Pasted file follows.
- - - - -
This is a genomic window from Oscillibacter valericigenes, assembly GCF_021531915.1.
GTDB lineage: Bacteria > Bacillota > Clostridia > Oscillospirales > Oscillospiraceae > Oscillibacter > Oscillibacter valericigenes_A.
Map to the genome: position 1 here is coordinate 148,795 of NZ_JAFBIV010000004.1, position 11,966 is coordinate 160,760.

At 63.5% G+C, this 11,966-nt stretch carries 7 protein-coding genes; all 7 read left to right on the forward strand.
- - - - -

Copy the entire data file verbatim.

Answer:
This is a genomic window from Oscillibacter valericigenes, assembly GCF_021531915.1.
GTDB lineage: Bacteria > Bacillota > Clostridia > Oscillospirales > Oscillospiraceae > Oscillibacter > Oscillibacter valericigenes_A.
Map to the genome: position 1 here is coordinate 148,795 of NZ_JAFBIV010000004.1, position 11,966 is coordinate 160,760.

At 63.5% G+C, this 11,966-nt stretch carries 7 protein-coding genes; all 7 read left to right on the forward strand.